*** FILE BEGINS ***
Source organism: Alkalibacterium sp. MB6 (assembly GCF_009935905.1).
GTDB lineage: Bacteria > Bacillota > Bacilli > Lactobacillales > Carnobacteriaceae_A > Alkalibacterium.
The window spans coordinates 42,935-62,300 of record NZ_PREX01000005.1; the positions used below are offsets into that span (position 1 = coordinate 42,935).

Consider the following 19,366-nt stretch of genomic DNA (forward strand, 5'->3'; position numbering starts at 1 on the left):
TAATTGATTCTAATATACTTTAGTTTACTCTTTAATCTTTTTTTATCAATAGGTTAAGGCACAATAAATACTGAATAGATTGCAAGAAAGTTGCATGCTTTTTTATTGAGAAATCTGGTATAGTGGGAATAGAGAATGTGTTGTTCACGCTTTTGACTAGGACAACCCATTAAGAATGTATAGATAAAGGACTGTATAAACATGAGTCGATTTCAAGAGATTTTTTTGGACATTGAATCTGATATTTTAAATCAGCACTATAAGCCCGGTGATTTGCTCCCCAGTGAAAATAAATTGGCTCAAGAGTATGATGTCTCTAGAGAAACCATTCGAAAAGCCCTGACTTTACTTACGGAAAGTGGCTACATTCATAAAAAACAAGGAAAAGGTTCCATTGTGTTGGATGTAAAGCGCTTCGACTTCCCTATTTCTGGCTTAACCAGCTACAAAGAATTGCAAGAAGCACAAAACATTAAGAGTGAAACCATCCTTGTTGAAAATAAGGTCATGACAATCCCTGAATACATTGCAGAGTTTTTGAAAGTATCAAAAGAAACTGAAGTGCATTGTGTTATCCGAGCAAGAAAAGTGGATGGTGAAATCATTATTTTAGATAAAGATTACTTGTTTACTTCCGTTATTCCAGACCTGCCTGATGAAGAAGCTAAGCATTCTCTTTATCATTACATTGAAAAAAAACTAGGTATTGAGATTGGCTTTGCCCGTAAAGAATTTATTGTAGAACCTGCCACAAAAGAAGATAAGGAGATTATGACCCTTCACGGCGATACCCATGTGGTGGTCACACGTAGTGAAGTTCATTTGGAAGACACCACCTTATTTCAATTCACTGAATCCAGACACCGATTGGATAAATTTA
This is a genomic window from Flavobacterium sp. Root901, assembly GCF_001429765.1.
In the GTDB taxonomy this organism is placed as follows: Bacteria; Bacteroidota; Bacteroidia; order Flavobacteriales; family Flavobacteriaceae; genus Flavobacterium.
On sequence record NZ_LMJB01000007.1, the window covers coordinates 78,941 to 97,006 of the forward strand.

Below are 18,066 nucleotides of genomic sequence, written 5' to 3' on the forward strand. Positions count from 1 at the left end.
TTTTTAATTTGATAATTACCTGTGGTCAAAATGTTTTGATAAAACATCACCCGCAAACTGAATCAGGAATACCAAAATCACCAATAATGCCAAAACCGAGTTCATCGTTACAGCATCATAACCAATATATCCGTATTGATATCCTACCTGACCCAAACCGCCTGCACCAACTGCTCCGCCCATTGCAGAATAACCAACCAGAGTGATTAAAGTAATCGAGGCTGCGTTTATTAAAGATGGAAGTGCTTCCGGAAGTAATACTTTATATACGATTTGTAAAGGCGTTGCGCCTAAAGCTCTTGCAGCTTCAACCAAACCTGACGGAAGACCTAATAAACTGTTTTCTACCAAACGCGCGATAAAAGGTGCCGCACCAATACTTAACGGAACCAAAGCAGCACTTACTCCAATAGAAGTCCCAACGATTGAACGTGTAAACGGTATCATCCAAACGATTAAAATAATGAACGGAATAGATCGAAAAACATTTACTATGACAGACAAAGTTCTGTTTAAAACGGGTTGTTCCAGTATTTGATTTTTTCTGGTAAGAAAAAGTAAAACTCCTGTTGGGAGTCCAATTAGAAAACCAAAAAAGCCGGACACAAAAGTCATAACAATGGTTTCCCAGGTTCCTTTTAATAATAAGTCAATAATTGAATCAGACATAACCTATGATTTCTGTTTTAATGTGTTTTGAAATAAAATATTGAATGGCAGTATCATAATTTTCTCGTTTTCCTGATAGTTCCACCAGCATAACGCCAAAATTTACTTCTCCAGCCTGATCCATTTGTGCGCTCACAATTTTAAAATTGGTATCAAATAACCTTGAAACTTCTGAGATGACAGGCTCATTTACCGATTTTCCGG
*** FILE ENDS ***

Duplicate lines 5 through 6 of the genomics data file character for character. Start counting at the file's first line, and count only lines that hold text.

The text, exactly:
TAATTGATTCTAATATACTTTAGTTTACTCTTTAATCTTTTTTTATCAATAGGTTAAGGCACAATAAATACTGAATAGATTGCAAGAAAGTTGCATGCTTTTTTATTGAGAAATCTGGTATAGTGGGAATAGAGAATGTGTTGTTCACGCTTTTGACTAGGACAACCCATTAAGAATGTATAGATAAAGGACTGTATAAACATGAGTCGATTTCAAGAGATTTTTTTGGACATTGAATCTGATATTTTAAATCAGCACTATAAGCCCGGTGATTTGCTCCCCAGTGAAAATAAATTGGCTCAAGAGTATGATGTCTCTAGAGAAACCATTCGAAAAGCCCTGACTTTACTTACGGAAAGTGGCTACATTCATAAAAAACAAGGAAAAGGTTCCATTGTGTTGGATGTAAAGCGCTTCGACTTCCCTATTTCTGGCTTAACCAGCTACAAAGAATTGCAAGAAGCACAAAACATTAAGAGTGAAACCATCCTTGTTGAAAATAAGGTCATGACAATCCCTGAATACATTGCAGAGTTTTTGAAAGTATCAAAAGAAACTGAAGTGCATTGTGTTATCCGAGCAAGAAAAGTGGATGGTGAAATCATTATTTTAGATAAAGATTACTTGTTTACTTCCGTTATTCCAGACCTGCCTGATGAAGAAGCTAAGCATTCTCTTTATCATTACATTGAAAAAAAACTAGGTATTGAGATTGGCTTTGCCCGTAAAGAATTTATTGTAGAACCTGCCACAAAAGAAGATAAGGAGATTATGACCCTTCACGGCGATACCCATGTGGTGGTCACACGTAGTGAAGTTCATTTGGAAGACACCACCTTATTTCAATTCACTGAATCCAGACACCGATTGGATAAATTTA
This is a genomic window from Flavobacterium sp. Root901, assembly GCF_001429765.1.